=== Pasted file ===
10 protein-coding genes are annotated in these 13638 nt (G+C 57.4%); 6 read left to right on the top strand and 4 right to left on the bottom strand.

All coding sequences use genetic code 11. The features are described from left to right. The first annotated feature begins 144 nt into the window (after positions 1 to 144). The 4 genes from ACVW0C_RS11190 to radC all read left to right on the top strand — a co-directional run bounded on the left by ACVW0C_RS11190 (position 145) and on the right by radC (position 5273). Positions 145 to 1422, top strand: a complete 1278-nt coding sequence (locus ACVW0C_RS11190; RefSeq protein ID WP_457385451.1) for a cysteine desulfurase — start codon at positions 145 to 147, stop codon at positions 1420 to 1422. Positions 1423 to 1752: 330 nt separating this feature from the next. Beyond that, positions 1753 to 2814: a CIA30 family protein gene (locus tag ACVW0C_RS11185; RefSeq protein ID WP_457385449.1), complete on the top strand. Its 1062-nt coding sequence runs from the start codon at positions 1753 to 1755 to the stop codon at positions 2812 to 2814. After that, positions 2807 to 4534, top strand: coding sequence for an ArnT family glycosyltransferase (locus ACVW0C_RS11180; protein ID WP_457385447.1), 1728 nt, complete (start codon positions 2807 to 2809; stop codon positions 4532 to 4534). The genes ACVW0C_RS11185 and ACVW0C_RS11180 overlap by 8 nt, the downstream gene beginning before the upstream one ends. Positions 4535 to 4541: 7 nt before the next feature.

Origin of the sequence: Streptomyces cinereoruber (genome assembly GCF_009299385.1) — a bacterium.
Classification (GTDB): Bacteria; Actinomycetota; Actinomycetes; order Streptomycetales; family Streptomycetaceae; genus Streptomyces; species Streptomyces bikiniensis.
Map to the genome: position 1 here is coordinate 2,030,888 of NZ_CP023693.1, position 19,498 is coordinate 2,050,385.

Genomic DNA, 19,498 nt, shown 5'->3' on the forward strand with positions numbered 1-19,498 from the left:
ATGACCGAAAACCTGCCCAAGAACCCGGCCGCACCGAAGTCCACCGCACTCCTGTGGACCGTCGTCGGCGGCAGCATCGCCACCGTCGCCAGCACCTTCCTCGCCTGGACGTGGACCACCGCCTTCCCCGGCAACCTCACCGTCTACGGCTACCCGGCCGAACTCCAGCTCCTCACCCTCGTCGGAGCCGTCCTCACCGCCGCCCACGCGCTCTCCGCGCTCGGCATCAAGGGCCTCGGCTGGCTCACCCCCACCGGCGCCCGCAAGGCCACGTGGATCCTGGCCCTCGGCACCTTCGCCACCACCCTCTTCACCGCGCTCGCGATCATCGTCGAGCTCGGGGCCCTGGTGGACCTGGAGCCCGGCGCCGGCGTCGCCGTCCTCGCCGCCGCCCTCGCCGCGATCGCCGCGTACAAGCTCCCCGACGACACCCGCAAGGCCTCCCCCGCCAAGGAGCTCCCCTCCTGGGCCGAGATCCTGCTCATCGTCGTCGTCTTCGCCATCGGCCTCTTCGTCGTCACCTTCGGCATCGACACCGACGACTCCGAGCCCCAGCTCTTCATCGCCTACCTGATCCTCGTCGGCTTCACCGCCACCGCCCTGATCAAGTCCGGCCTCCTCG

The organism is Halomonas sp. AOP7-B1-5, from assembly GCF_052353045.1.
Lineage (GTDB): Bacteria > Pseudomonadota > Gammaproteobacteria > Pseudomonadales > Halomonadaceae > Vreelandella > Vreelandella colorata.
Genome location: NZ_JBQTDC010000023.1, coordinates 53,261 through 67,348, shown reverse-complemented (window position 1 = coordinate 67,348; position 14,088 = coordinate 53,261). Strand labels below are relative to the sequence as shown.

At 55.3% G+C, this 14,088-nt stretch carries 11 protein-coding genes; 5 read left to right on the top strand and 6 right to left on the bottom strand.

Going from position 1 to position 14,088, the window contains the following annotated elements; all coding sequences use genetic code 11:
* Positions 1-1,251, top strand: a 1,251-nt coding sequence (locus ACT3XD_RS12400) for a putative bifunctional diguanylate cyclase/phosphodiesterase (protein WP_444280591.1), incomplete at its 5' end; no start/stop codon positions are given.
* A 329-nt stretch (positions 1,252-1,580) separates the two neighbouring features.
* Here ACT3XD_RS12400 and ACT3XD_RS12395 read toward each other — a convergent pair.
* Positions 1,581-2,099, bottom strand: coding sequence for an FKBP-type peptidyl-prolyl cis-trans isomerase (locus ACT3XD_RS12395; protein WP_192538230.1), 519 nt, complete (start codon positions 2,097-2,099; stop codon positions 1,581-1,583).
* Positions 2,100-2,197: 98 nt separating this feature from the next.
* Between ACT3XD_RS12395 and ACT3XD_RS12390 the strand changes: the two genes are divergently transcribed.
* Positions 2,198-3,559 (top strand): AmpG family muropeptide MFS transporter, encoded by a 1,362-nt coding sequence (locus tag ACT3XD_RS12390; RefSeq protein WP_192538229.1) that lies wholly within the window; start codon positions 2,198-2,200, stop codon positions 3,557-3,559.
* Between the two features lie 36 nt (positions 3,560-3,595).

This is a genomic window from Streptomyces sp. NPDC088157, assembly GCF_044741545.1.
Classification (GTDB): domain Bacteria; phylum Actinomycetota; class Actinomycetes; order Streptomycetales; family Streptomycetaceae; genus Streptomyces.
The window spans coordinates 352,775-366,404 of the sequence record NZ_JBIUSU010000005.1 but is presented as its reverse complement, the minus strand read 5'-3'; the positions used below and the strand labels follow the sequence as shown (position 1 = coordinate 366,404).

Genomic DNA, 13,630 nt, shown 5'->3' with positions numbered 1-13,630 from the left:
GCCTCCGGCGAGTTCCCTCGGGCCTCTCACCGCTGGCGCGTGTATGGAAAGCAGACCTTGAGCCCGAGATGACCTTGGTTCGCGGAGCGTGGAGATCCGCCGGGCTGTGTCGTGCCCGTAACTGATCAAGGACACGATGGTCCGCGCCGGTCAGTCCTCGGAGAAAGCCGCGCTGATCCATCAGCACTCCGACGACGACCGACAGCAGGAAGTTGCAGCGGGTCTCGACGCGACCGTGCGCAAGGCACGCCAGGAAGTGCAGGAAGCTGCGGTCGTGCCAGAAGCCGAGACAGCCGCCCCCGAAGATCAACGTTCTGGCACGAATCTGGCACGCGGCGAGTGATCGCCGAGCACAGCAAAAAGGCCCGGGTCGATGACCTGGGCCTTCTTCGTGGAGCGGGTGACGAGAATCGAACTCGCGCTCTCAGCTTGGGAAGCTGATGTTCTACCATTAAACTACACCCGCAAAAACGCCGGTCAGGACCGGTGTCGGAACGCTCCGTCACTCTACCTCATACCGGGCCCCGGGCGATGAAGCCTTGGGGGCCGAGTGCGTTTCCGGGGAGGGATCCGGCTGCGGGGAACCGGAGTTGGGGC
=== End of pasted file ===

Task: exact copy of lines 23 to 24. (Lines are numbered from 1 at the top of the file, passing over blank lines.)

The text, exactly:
The window spans coordinates 352,775-366,404 of the sequence record NZ_JBIUSU010000005.1 but is presented as its reverse complement, the minus strand read 5'-3'; the positions used below and the strand labels follow the sequence as shown (position 1 = coordinate 366,404).

Genomic DNA, 13,630 nt, shown 5'->3' with positions numbered 1-13,630 from the left: